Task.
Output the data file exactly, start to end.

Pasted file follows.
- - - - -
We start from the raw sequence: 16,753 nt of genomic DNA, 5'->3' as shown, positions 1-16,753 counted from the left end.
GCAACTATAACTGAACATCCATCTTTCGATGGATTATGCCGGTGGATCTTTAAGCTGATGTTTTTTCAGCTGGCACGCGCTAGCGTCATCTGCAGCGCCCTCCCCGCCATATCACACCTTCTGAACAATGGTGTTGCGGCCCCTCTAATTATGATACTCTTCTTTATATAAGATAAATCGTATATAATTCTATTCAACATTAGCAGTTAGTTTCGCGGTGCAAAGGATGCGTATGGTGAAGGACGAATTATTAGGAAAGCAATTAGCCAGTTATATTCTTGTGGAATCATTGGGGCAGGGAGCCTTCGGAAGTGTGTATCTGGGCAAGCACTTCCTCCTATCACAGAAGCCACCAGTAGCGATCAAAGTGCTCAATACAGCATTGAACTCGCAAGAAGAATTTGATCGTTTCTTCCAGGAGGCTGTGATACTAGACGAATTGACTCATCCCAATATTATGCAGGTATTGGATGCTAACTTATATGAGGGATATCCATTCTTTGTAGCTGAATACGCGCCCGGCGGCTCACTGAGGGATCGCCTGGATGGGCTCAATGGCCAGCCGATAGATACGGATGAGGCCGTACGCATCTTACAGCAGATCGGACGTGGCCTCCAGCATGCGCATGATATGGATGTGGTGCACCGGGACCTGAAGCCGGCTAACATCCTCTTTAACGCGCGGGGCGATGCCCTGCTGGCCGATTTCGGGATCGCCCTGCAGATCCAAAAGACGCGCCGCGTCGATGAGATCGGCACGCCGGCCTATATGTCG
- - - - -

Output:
We start from the raw sequence: 16,753 nt of genomic DNA, 5'->3' as shown, positions 1-16,753 counted from the left end.
GCAACTATAACTGAACATCCATCTTTCGATGGATTATGCCGGTGGATCTTTAAGCTGATGTTTTTTCAGCTGGCACGCGCTAGCGTCATCTGCAGCGCCCTCCCCGCCATATCACACCTTCTGAACAATGGTGTTGCGGCCCCTCTAATTATGATACTCTTCTTTATATAAGATAAATCGTATATAATTCTATTCAACATTAGCAGTTAGTTTCGCGGTGCAAAGGATGCGTATGGTGAAGGACGAATTATTAGGAAAGCAATTAGCCAGTTATATTCTTGTGGAATCATTGGGGCAGGGAGCCTTCGGAAGTGTGTATCTGGGCAAGCACTTCCTCCTATCACAGAAGCCACCAGTAGCGATCAAAGTGCTCAATACAGCATTGAACTCGCAAGAAGAATTTGATCGTTTCTTCCAGGAGGCTGTGATACTAGACGAATTGACTCATCCCAATATTATGCAGGTATTGGATGCTAACTTATATGAGGGATATCCATTCTTTGTAGCTGAATACGCGCCCGGCGGCTCACTGAGGGATCGCCTGGATGGGCTCAATGGCCAGCCGATAGATACGGATGAGGCCGTACGCATCTTACAGCAGATCGGACGTGGCCTCCAGCATGCGCATGATATGGATGTGGTGCACCGGGACCTGAAGCCGGCTAACATCCTCTTTAACGCGCGGGGCGATGCCCTGCTGGCCGATTTCGGGATCGCCCTGCAGATCCAAAAGACGCGCCGCGTCGATGAGATCGGCACGCCGGCCTATATGTCG